The scapegoat myth – Sr Susan Connelly RSJ

03 June 2018

mosaic of Mary MackillopThe credibility of using scapegoats as a way to bring about social cohesion has been exposed by Jesus, the Gospels and the life of Australia’s Saint Mary MacKillop as a lie.

Have you done any scapegoating lately? It’s something we all try from time to time. Perhaps a falling out with a friend has occurred, and then concord is achieved during a gossip session about someone else. Or things are a bit difficult at work, and it’s all too complicated to approach those concerned, so coming home and finding nothing done as promised, we become roaring terriers for order and loyalty. In the face of a crisis, human beings often avoid its promise of violence by pointing the finger at someone else. It’s called scapegoating.

Matters of great moment have been the subject of scapegoating throughout human history. As French historian and philosopher of social sciences René Girard demonstrates, the displacement of blame for situations of social distress have traditionally been relieved by whole societies turning on a ‘scapegoat’.

Such a one had to be without the means of revenge, which would have brought more violence into the situation. So a foreigner, someone different, someone without family or social supports would fit perfectly. Ancient societies dealt with matters they could not understand or control, such as plagues and other natural disasters in this way, as well as dealing with communal violence arising from their own rivalries. Finding a common enemy diffused internal squabbling and hatreds for a while, as everyone focused on the convenient scapegoat. Such a way of solving problems could not last, of course, and so had to be repeated over and over, for millennia.

The practice of scapegoating formed cultural and religious means of returning communities to harmony.

In our own day we can identify attempted scapegoating. The Nazis did it to the Jews, heaping onto them blame for Germany’s historical woes and for the situation after World War I.

Even our own St Mary MacKillop became a scapegoat. The Catholic Church in early Australia experienced enormous crises. Adelaide is a vivid example. Among many problems, the people were generally poor, and the Catholics were a minority viewed with suspicion. Their determination to establish schools brought upheaval in the Church itself as well as in the general society. Diocesan crises involving authority, the structures of education, lack of priests, and burdensome debt dogged the Bishops of the time, Laurence Sheil and then Christopher Reynolds. Both lacked adequate administration skills and were hamstrung by poor advisers.

On more than one occasion Mary MacKillop found herself unjustly blamed for causing elements of these crises. She embodied the classic features of a scapegoat. She was different – a woman in leadership in a male-oriented society and church, who was responsible for initiating an unusual form of Religious Life. Without adequate means of defence she had no redress. She lacked a champion.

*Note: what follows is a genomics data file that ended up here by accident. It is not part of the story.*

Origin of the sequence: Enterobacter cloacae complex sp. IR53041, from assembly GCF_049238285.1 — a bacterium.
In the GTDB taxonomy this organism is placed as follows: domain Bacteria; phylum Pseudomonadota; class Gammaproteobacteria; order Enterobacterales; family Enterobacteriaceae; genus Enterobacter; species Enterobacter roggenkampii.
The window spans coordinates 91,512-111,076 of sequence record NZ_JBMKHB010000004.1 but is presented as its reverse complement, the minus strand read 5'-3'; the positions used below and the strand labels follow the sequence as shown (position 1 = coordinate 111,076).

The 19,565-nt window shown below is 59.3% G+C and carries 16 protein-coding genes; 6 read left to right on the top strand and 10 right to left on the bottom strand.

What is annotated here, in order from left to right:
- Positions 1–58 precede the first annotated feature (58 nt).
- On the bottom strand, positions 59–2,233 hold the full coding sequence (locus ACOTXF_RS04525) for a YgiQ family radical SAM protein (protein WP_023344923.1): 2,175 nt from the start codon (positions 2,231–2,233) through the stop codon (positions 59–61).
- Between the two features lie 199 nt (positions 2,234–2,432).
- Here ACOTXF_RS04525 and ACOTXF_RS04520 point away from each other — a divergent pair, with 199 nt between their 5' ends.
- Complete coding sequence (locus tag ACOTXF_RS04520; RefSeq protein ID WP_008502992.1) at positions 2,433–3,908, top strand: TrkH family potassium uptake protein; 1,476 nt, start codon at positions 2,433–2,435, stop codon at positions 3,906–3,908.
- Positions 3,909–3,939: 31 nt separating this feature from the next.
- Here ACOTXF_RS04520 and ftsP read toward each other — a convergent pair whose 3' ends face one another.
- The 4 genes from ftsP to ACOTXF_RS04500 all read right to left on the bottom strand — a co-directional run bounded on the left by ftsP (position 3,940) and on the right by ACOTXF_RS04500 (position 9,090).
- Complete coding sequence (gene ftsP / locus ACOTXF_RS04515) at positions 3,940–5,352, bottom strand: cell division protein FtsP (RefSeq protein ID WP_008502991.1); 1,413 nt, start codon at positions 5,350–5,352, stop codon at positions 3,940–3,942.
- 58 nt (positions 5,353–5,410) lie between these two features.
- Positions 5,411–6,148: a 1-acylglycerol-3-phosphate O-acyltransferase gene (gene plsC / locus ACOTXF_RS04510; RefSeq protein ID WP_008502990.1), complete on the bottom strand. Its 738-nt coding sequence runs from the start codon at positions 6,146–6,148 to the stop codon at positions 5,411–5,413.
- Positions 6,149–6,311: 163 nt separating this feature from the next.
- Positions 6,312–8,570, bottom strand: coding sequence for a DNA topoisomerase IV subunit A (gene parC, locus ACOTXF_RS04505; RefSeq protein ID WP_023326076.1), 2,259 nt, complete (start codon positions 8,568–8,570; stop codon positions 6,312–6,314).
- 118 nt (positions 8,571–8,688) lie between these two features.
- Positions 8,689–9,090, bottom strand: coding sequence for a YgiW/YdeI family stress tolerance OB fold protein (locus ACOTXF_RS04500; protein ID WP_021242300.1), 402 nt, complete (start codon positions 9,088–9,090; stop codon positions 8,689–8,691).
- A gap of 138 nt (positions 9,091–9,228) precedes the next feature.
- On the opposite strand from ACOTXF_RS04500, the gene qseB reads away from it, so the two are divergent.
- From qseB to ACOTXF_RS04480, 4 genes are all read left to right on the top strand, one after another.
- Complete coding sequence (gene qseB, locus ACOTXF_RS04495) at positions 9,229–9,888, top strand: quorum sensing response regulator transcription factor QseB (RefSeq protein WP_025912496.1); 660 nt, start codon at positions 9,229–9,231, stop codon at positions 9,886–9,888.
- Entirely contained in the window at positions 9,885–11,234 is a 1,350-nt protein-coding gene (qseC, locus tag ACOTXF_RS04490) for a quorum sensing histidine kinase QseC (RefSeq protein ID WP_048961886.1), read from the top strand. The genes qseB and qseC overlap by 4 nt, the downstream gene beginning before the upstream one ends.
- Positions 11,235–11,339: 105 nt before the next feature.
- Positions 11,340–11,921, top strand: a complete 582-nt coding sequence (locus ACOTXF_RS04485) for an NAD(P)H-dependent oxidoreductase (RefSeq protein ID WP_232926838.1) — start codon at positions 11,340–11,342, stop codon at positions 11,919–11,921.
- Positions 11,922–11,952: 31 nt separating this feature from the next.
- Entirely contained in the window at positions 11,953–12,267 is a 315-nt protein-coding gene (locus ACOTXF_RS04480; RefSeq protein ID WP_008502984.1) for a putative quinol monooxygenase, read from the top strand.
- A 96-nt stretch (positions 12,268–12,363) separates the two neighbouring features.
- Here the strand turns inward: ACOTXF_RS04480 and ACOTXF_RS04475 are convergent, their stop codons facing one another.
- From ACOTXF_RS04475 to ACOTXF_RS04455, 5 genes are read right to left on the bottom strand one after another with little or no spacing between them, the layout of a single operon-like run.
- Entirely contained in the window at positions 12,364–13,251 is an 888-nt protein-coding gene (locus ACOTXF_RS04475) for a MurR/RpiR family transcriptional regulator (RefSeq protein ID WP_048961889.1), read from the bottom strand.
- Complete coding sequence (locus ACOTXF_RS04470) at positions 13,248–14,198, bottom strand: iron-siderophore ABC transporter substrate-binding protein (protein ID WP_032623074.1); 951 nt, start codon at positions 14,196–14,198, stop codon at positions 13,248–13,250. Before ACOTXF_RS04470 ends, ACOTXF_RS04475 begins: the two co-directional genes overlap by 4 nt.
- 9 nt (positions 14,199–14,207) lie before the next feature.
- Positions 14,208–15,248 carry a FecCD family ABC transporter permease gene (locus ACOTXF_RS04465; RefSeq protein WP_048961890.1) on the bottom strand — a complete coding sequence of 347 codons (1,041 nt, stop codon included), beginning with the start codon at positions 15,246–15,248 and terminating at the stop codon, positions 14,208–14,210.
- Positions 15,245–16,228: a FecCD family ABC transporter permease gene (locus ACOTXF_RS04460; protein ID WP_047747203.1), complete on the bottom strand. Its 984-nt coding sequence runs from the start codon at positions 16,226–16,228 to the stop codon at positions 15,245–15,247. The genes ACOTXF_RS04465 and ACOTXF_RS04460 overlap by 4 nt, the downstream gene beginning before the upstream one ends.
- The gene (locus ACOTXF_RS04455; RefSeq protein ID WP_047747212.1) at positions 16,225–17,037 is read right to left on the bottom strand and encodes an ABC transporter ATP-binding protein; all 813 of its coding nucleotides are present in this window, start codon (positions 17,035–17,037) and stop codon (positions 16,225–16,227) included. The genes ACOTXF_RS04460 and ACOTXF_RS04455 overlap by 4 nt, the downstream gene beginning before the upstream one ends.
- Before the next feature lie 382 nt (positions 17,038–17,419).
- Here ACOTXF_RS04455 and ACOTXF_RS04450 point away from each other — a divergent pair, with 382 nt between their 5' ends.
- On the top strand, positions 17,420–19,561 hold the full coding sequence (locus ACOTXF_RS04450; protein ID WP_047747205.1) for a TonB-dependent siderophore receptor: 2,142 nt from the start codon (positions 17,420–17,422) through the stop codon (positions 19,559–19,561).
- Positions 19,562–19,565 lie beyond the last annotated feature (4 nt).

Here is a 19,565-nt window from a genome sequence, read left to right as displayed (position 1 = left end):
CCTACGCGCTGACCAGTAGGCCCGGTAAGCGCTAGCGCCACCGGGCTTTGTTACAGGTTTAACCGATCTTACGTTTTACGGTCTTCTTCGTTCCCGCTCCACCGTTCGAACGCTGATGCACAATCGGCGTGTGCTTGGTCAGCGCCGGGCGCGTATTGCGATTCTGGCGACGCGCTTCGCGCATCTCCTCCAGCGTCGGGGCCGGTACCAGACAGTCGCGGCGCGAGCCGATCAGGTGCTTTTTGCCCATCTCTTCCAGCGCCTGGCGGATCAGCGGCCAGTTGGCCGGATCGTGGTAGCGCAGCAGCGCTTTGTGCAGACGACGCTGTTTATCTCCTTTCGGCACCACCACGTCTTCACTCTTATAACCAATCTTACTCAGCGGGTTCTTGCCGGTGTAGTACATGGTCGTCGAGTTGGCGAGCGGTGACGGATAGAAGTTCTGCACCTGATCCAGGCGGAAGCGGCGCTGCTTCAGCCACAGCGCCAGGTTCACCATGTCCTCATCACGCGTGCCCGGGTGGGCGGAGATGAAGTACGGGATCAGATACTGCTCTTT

Traditional scapegoating always involves some violence to the scapegoat. By killing, expelling or incarcerating the victim, society rids itself of the entity believed to be responsible for the social unrest. In Mary MacKillop’s case, expulsion occurred, both in her excommunication of 1871 and her dismissal from Adelaide in 1883. She was even accused of drunkenness, resulting from misunderstanding of her health and from the jealousy and gossip of some close to her.

Even though scapegoating is attempted in our times, as can be seen from Mary’s life, its validity as a means of bringing social cohesion has long been exploded. It was unveiled as a lie by Jesus himself. The Gospel revelation of Jesus’ life, death and resurrection shows him as the innocent victim who identifies himself with all society’s victims. Every culture influenced by Christianity has been affected (whether acknowledged or not) by a growing yet incomplete understanding of the innocence of the victim.

So, as a result of the Gospel, scapegoating is no longer believable. The lie has been revealed. Even if scapegoats are guilty of some crime or offence, they cannot be held responsible for wide social crises. For example, the scapegoating of asylum seekers or certain ethnic or religious groups are transparent acts of displacement of blame for some social or political reason. Courtesy of the Gospel and with some reflection, people can spot the scapegoats and know them as victims.

Girard’s insights bring a fresh reading and understanding of the social conditions in which we find ourselves, and to the responses which we continue to make. It is instructive to identify the patterns of scapegoating which occur in history. However, Mary MacKillop herself, with her title of ‘Mary of the Cross’ would surely want us to give time and effort to identifying those situations in our time where people are victimised to achieve some personal, political, religious or social gain. She would no doubt desire that we recognise it and respond to it for what it is: scapegoating.

The feast day for St Mary MacKillop is 8 August.

1. René Girard. Violence and the Sacred. Translated by Patrick Gregory. London: Continuum, 1988.
2. www.abc.net.au/news/2010-10-14/mary-mackillop-life-and-times/2297916

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